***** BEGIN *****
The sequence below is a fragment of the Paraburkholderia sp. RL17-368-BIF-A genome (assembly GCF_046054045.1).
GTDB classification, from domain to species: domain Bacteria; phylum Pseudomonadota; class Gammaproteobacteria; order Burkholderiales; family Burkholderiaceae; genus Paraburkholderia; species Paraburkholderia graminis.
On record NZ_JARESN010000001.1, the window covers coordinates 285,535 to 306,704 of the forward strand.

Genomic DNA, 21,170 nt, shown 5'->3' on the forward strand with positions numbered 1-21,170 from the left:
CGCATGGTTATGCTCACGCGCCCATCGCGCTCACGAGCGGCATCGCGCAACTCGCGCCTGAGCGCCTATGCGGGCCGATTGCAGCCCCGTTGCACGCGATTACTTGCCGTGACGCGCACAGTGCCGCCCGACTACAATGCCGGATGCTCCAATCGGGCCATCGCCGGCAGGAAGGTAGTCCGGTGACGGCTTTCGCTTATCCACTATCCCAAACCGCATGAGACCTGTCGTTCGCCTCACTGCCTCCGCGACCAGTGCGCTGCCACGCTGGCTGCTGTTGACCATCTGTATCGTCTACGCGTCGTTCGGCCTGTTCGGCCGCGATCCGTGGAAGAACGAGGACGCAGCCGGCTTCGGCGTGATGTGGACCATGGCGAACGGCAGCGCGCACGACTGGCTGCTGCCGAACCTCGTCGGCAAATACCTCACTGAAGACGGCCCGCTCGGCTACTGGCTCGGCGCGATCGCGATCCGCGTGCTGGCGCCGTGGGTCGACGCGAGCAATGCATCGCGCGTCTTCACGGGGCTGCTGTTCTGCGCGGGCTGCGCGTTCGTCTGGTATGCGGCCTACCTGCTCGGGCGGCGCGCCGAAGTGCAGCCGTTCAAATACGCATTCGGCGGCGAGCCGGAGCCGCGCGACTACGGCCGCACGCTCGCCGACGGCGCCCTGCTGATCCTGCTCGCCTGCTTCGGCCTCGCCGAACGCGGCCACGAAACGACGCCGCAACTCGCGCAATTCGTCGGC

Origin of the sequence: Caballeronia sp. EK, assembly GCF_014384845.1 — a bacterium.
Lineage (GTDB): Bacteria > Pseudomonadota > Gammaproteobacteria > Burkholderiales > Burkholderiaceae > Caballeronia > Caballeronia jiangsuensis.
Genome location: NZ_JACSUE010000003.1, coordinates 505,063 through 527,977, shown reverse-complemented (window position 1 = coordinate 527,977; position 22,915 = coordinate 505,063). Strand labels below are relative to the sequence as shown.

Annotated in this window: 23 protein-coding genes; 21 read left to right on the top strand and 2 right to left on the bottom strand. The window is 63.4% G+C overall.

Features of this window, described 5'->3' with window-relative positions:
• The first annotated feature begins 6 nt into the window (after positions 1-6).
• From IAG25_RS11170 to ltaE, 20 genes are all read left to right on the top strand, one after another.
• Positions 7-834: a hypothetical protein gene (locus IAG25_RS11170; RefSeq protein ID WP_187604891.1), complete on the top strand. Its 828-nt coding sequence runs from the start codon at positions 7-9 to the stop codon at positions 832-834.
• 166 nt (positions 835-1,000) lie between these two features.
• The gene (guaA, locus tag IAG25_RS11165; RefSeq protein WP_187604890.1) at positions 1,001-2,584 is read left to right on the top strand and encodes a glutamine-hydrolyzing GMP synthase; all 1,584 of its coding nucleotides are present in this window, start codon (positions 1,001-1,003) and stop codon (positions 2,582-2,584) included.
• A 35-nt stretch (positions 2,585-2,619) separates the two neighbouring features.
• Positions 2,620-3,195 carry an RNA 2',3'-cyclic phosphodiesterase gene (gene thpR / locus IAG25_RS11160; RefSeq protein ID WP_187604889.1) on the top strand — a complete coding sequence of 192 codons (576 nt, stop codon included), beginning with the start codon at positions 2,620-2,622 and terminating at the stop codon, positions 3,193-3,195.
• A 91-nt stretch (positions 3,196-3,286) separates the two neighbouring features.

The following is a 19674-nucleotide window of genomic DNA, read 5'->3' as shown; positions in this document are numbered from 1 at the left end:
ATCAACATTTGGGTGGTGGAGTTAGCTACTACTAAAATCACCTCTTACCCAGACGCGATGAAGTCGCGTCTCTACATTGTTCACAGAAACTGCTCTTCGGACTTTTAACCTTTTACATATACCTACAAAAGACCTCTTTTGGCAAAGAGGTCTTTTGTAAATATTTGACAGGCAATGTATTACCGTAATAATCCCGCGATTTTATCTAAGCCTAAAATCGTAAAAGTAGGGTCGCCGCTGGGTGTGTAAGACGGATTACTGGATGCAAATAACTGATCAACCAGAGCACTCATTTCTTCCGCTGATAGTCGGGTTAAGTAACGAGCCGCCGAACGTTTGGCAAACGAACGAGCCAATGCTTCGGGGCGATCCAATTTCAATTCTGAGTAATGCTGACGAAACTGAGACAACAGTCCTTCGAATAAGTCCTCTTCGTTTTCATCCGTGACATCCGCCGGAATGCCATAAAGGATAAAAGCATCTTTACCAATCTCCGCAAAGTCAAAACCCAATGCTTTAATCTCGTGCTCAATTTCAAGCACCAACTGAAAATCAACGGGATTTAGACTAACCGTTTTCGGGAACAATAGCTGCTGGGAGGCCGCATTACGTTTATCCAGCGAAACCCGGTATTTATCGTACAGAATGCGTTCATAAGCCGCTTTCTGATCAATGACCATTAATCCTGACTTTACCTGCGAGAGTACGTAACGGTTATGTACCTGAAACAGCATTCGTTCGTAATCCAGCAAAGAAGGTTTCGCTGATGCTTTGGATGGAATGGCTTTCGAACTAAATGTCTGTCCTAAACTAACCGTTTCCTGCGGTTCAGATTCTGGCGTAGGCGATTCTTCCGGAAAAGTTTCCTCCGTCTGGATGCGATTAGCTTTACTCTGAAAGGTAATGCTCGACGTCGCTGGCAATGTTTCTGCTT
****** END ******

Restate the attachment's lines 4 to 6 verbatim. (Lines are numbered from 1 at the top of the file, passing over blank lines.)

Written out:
Genomic DNA, 21,170 nt, shown 5'->3' on the forward strand with positions numbered 1-21,170 from the left:
CGCATGGTTATGCTCACGCGCCCATCGCGCTCACGAGCGGCATCGCGCAACTCGCGCCTGAGCGCCTATGCGGGCCGATTGCAGCCCCGTTGCACGCGATTACTTGCCGTGACGCGCACAGTGCCGCCCGACTACAATGCCGGATGCTCCAATCGGGCCATCGCCGGCAGGAAGGTAGTCCGGTGACGGCTTTCGCTTATCCACTATCCCAAACCGCATGAGACCTGTCGTTCGCCTCACTGCCTCCGCGACCAGTGCGCTGCCACGCTGGCTGCTGTTGACCATCTGTATCGTCTACGCGTCGTTCGGCCTGTTCGGCCGCGATCCGTGGAAGAACGAGGACGCAGCCGGCTTCGGCGTGATGTGGACCATGGCGAACGGCAGCGCGCACGACTGGCTGCTGCCGAACCTCGTCGGCAAATACCTCACTGAAGACGGCCCGCTCGGCTACTGGCTCGGCGCGATCGCGATCCGCGTGCTGGCGCCGTGGGTCGACGCGAGCAATGCATCGCGCGTCTTCACGGGGCTGCTGTTCTGCGCGGGCTGCGCGTTCGTCTGGTATGCGGCCTACCTGCTCGGGCGGCGCGCCGAAGTGCAGCCGTTCAAATACGCATTCGGCGGCGAGCCGGAGCCGCGCGACTACGGCCGCACGCTCGCCGACGGCGCCCTGCTGATCCTGCTCGCCTGCTTCGGCCTCGCCGAACGCGGCCACGAAACGACGCCGCAACTCGCGCAATTCGTCGGC

Origin of the sequence: Caballeronia sp. EK, assembly GCF_014384845.1 — a bacterium.